Abstract

The transformation process between palygorskite and smectite was studied by examining the morphological and structural relationships between these two minerals in an assemblage from the Meigs Member of the Hawthorne Formation, southern Georgia. Studied samples were related to an alteration horizon with a tan clay unit above and a blue clay unit below. Atomic force microscopy (AFM) and transmission electron microscopy (TEM) were used to study the mechanism of transformation.

From AFM data, both clay units contain euhedral palygorskite fibers. Many fibers are found as parallel intergrowths joined along the [010] direction to form ‘raft-like’ bundles. Degraded fibers, which are common in the tan clay, have a distinctly segmented morphology, suggesting a dissolution texture. Many of the altered palygorskite fibers in the tan clay exhibit an oriented overgrowth of another mineral phase, presumably smectite, displaying a platy morphology. This latter mineral forms along the length of the palygorskite crystals with an interface parallel to {010} of the palygorskite. The resulting grain structures have an elongate ‘wing-like’ morphology.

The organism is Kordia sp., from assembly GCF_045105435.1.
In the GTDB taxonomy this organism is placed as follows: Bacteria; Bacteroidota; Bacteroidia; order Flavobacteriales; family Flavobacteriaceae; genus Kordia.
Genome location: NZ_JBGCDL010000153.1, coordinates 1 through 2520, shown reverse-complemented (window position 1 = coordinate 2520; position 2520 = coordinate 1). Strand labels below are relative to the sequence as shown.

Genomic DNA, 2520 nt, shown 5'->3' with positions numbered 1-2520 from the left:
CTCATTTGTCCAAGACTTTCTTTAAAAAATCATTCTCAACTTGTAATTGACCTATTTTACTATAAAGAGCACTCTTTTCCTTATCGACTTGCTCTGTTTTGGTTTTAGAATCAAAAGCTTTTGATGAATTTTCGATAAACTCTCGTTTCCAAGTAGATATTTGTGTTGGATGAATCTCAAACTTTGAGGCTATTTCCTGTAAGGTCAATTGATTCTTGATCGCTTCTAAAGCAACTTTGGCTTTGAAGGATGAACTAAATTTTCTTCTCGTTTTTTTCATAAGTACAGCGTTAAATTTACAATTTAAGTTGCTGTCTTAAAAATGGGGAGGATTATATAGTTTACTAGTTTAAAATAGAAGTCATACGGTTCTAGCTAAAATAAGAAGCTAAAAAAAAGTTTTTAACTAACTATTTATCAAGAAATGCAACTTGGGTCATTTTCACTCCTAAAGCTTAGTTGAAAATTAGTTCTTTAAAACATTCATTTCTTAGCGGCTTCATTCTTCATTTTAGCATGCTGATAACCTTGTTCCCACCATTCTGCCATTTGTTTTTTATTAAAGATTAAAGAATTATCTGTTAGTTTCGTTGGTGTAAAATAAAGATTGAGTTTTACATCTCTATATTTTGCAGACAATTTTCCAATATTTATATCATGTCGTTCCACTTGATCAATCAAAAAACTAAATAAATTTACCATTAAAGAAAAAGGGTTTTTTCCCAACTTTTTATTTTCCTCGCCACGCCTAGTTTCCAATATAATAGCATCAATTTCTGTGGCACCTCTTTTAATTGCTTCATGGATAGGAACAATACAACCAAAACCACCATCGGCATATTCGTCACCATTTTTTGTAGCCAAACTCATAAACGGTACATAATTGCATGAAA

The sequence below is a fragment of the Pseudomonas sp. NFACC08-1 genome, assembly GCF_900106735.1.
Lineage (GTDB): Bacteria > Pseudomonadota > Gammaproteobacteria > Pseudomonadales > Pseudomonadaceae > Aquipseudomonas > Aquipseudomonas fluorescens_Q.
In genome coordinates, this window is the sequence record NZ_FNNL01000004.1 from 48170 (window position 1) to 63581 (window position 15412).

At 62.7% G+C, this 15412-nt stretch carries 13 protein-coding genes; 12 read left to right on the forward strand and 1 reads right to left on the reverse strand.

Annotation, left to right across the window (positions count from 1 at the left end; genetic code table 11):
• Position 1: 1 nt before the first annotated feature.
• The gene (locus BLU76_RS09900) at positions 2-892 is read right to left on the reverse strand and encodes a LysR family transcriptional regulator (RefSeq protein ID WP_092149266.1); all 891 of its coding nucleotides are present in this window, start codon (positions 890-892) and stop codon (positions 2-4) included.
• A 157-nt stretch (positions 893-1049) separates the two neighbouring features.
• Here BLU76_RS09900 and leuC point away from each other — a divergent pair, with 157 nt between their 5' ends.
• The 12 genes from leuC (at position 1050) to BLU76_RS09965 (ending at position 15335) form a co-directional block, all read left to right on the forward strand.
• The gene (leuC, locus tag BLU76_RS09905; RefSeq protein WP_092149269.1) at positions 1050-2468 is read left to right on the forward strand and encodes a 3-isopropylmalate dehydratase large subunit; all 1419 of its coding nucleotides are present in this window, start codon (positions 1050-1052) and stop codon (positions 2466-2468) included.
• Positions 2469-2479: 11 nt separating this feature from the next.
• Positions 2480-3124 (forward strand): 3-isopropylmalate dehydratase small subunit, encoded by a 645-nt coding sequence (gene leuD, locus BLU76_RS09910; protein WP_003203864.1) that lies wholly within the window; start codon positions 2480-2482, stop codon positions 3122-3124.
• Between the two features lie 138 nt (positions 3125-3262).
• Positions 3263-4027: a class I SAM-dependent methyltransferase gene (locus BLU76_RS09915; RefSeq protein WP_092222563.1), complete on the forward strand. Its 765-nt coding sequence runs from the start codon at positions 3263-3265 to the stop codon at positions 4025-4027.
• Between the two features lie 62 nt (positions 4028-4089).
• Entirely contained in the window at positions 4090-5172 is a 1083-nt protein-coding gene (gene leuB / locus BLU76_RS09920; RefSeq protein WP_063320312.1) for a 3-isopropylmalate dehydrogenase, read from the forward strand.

Imaging by TEM of tan clay material shows smectite lattice-fringe lines intergrown with 2:1 layer ribbon modules (polysomes) of the palygorskite. These features indicate an epitaxial overgrowth of smectite on palygorskite and illustrate the structural relationship between platy overgrowths on fibers observed in AFM data. The epitaxial relationship is described as {010} [001] palygorskite || {010} [001] smectite.

Energy dispersive spectroscopy indicates that the smectite is ferrian montmorillonite. Polysomes of palygorskite fibers involved in these textures commonly vary and polysome widths are consistent with double tetrahedral chains (10.4 Å), triple tetrahedral chains (14.8 Å), quadruple tetrahedral chains (21.7 Å) and quintuple tetrahedral chains (24.5 Å).

The transformation of palygorskite to smectite and the resulting intergrowths will cause variations in bulk physical properties of palygorskite-rich clays. The observation of this transformation in natural samples suggests that this transformation mechanism may be responsible for the lower abundance of palygorskite in Mesozoic and older sediments.

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